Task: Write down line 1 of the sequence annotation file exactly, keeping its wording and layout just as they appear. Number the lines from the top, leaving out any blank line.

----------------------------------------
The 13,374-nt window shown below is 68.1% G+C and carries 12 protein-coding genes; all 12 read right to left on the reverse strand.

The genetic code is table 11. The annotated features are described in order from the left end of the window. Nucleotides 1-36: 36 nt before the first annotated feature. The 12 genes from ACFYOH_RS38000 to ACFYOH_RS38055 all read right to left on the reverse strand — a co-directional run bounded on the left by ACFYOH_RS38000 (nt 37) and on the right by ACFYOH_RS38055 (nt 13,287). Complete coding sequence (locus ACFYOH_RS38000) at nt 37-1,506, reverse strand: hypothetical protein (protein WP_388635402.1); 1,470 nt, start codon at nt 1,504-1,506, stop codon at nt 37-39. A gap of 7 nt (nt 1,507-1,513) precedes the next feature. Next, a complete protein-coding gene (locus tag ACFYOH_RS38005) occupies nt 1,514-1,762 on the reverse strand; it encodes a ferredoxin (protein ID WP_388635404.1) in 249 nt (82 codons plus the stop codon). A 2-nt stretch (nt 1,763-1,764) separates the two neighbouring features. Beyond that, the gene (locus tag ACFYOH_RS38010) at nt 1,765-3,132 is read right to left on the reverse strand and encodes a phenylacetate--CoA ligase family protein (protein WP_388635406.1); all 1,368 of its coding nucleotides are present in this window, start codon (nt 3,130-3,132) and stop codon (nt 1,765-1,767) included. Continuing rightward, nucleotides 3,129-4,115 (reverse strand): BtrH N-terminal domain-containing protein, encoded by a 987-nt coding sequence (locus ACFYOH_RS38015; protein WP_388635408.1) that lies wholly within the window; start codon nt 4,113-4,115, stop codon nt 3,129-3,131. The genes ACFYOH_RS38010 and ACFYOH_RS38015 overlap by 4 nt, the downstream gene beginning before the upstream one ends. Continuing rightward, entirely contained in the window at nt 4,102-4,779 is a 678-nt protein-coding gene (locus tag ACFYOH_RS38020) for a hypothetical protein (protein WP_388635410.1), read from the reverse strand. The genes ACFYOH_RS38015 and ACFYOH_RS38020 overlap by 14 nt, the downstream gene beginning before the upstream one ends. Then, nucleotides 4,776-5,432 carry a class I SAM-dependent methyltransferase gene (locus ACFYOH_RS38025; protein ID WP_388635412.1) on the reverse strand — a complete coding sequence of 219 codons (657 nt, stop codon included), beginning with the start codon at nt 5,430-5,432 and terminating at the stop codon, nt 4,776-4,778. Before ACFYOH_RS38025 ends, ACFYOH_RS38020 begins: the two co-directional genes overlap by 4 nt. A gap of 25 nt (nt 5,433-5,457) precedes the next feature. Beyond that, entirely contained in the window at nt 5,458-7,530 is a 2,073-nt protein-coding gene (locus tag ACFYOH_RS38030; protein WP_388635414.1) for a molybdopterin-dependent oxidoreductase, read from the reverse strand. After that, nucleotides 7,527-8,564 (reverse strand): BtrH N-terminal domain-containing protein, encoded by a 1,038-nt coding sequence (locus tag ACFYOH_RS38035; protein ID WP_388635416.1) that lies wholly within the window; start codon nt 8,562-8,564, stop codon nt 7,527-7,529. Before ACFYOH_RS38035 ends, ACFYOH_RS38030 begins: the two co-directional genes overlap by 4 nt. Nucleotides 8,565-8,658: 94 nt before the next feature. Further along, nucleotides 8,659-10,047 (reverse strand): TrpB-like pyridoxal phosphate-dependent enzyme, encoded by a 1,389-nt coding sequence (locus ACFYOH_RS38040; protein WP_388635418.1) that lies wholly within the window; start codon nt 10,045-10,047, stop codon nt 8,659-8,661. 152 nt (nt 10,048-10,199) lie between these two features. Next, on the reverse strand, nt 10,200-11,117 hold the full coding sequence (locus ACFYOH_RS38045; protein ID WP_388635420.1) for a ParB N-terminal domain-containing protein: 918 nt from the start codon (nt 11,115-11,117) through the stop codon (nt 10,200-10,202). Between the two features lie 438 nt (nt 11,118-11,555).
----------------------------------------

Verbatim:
The 13,374-nt window shown below is 68.1% G+C and carries 12 protein-coding genes; all 12 read right to left on the reverse strand.